SMIL­ING FROM THE HEART

City ex­pats talk about gen­uine and fake smiles fol­low­ing World Smile Day

Global Times – Metro Shanghai - - CITY PANORAMA - The story was com­piled by Zhou Ping based on a Global Times video.

Al­though many coun­tries cel­e­brate the World Smile Day on the first Fri­day of Oc­to­ber ev­ery year, there is an­other ver­sion of this fes­ti­val in China which is cel­e­brated an­nu­ally on May 8. It en­cour­ages peo­ple to main­tain a healthy life­style phys­i­cally and men­tally, and to build a friendly and har­mo­nious so­ci­ety.

Smiles ev­ery­one, smiles!

Smil­ing is very im­por­tant in a per­son’s daily life. The hu­man face has 44 mus­cles which al­low us to make more than 5,000 dif­fer­ent types of ex­pres­sions, most of which are smiles.

When some­thing good hap­pens or some­one is hav­ing fun, one grins with­out much thought. Smil­ing is a nat­u­ral re­sponse to share hap­pi­ness with oth­ers. A gen­uine smile pleases not only peo­ple around them but also the per­son them­selves. When a per­son smiles for hap­pi­ness, his or her body pumps out more feel-good en­dor­phins, which ben­e­fits one’s health.

But smil­ing can also be a sim­ple cour­tesy. One has to fake a smile in some sit­u­a­tions to please oth­ers who they ac­tu­ally dis­like. In to­day’s elec­tronic prod­uct-dom­i­nated so­ci­ety, even fake smiles can be pre­cious, when most peo­ple keep look­ing down at their screen. The Global Times re­cently asked some for­eign­ers in Shanghai about World Smile Day.

Most of our in­ter­vie­wees told the Global Times that they were not aware of it.

Larisa from Rus­sia said she knows of the day, but her boyfriend Stepan had no idea what the fes­ti­val is about. Both Pe­dro and Juliet from Mex­ico said they’ve never heard about it. Austin from the US, Ra­mon from Spain and Maya from Ro­ma­nia do not know ei­ther. Max from Turkey and Eva from Kyrghyzs­tan know the fes­ti­val.

Most in­ter­vie­wees agree with each other that it is easy to tell a fake smile from a gen­uine smile by the body lan­guage, but some think it’s too hard.

“You can see the dif­fer­ence in the face of peo­ple and we can un­der­stand if it’s a fake smile or not. But some­times I don’t un­der­stand. Some­times I can’t un­der­stand which

smile in Asian peo­ple’s face is gen­uine,” Larisa said.

Juliet thinks we can tell if one smiles from his heart by the wrin­kles on his face. “When it’s gen­uine you get wrin­kles in your eyes.” And Pe­dro rec­og­nizes a gen­uine smile if their whole face makes a ges­ture. “When it’s a fake smile it’s just in the mouth,” he said. Both Juliet and Pe­dro said they have seen more gen­uine smiles than fake ones.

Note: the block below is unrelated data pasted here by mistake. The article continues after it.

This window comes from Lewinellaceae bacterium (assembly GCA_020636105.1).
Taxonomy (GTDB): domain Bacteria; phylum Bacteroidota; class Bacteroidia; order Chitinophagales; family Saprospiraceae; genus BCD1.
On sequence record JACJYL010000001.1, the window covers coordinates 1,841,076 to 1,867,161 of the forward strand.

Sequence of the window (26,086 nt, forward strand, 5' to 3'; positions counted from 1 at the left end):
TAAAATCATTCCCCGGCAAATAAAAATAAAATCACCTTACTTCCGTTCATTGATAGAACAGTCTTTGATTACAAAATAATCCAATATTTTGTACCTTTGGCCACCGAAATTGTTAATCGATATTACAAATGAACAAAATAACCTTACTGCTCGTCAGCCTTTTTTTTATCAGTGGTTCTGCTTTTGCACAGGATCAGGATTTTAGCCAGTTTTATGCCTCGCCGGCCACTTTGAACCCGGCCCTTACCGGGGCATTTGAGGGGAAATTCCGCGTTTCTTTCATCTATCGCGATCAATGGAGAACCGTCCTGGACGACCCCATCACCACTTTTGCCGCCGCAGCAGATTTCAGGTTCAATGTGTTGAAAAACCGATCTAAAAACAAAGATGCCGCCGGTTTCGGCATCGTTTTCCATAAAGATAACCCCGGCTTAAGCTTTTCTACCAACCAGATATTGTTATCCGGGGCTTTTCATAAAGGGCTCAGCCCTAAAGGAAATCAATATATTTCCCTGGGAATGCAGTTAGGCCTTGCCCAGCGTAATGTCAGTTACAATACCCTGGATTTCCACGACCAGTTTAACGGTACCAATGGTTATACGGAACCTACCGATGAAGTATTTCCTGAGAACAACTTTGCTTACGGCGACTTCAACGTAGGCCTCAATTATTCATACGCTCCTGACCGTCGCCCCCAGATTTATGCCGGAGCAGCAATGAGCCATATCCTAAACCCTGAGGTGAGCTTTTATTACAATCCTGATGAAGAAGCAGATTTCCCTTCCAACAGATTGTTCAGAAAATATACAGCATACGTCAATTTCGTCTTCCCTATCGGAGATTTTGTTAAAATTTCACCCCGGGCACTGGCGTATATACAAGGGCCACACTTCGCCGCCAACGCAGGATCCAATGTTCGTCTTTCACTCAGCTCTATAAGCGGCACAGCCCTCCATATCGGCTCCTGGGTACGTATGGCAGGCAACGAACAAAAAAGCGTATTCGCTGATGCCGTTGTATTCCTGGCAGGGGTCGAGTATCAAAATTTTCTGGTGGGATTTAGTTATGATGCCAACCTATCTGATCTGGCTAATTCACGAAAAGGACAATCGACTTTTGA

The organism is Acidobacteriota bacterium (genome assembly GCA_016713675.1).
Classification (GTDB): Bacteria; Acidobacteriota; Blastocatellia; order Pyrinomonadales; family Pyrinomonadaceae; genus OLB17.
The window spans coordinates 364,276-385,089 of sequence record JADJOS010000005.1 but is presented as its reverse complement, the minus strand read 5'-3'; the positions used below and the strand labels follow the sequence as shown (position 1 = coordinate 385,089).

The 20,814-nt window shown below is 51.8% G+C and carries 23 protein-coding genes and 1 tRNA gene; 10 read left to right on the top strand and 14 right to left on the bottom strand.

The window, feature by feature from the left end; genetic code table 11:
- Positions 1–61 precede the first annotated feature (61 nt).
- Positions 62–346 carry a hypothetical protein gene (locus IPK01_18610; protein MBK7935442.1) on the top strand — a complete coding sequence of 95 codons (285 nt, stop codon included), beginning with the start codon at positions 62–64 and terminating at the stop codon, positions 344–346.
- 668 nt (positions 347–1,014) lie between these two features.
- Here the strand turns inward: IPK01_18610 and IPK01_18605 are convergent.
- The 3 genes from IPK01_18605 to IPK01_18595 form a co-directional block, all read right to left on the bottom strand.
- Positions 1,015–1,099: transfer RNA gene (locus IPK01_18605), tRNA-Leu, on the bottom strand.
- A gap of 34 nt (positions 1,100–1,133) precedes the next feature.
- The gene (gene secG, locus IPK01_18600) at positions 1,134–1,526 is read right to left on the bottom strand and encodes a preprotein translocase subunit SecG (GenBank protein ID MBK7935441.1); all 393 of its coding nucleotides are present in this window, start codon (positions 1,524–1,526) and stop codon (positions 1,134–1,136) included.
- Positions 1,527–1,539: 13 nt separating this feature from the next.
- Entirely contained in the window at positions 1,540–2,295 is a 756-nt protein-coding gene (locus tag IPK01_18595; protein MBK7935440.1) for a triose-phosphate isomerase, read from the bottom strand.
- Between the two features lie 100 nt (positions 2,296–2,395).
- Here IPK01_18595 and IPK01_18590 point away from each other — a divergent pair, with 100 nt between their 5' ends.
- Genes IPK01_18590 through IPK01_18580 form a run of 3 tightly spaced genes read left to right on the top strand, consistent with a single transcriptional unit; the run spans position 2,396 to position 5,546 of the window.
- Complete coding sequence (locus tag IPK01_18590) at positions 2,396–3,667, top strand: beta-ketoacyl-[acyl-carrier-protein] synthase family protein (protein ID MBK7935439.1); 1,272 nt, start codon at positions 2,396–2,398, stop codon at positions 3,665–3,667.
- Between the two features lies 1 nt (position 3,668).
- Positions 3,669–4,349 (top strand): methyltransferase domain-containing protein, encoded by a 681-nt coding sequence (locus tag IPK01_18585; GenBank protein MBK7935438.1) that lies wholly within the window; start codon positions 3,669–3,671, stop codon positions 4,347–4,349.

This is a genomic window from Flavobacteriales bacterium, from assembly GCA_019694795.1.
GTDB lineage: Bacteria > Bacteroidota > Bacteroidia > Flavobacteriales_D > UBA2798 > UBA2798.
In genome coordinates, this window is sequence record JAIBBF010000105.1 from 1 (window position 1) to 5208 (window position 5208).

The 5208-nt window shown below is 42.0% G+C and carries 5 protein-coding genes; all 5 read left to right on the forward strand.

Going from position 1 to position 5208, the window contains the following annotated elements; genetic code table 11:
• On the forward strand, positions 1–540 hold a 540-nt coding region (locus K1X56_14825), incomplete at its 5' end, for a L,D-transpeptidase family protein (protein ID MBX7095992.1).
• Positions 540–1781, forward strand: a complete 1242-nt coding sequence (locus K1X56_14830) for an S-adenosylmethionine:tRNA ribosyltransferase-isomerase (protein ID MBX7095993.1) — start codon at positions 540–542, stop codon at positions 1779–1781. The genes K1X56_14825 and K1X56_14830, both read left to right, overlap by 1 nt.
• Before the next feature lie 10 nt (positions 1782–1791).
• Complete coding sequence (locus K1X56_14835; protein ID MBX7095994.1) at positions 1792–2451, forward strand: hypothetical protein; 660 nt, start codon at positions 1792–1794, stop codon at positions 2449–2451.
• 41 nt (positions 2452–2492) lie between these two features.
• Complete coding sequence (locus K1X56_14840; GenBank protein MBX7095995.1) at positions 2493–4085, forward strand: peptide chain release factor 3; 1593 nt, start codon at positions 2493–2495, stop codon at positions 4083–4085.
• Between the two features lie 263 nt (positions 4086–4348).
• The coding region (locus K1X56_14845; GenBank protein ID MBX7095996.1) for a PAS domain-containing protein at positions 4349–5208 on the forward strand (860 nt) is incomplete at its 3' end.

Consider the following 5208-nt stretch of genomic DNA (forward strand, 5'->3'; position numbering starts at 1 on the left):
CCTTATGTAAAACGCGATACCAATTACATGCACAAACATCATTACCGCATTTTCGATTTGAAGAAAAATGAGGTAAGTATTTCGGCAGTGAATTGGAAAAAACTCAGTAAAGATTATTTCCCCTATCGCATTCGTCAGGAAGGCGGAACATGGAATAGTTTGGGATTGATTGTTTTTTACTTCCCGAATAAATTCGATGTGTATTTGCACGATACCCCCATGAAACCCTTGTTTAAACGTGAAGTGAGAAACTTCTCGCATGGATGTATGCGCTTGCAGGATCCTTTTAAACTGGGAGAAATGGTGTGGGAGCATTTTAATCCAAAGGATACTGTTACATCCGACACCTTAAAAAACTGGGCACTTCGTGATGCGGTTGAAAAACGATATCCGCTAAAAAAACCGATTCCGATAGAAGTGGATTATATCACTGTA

Austin be­lieves a fake smile oc­curs when a per­son is be­ing po­lite and wants other peo­ple to feel good, but a gen­uine smile ap­pears when a per­son ac­tu­ally feels it. “I think you can see it and hear it in a per­son’s laugh or in their face,” he added.

“You feel a gen­uine smile on their skin. It’s very dif­fer­ent. I have seen more po­lite smiles than gen­uine ones,” Ra­mon said.

Smil­ing is lucky

Maya said a real smile comes from the heart and she makes a fake smile when she wants to please other peo­ple but is not pleased her­self. “I see more fake smiles. Smil­ing

means hap­pi­ness but peo­ple just smile un­gen­uinely,” Maya said.

Max agrees that one can eas­ily tell a gen­uine smile by their body lan­guage in their eyes and face and that he has seen more gen­uine smiles in China. “When I ask some­one, even though he doesn’t know what I’m talk­ing about he just gives me this kind of smile.”

Eva said she had not seen many fake smiles. “Peo­ple around me al­ways smile to me and it comes from the heart. Ev­ery per­son is dif­fer­ent, so is the smile. I think Chi­nese peo­ple are re­ally hon­est and very kind. I’m try­ing to be the same.”

Smil­ing has a magic power which can draw strangers closer and dis­solve em­bar­rass­ment and awk­ward­ness. Like a pop­u­lar say­ing goes “A smil­ing per­son will al­ways be lucky.” Most smiles will make com­mu­ni­ca­tions be­tween strangers eas­ier.

“Some peo­ple smile to me and I also smile to them,” Larisa said. “When I’m just walk­ing by and I’m think­ing, I look up and I see some­one look­ing at me, I will smile to them,” said Juliet.

Austin said he usu­ally smiles at some­one who is do­ing some­thing nice, to let them know it is nice. Maya said she smiles to strangers as much as pos­si­ble. When walk­ing on the street and mak­ing eye con­tacts with strangers, she will smile at them. She also likes to smile when buy­ing things from a shop to give a bit of hap­pi­ness to oth­ers.

Some­times a smile is even more pow­er­ful than lan­guage. “I’m not good with Chi­nese lan­guage, so when some­one tries to speak with me in Chi­nese and I don’t know, I give him the deep smile,” Max said.

“Of course I smile to strangers a lot. Like just now, I smile to the cam­era,” said Eva.

Pho­tos: VCG and Xiang Jun/GT

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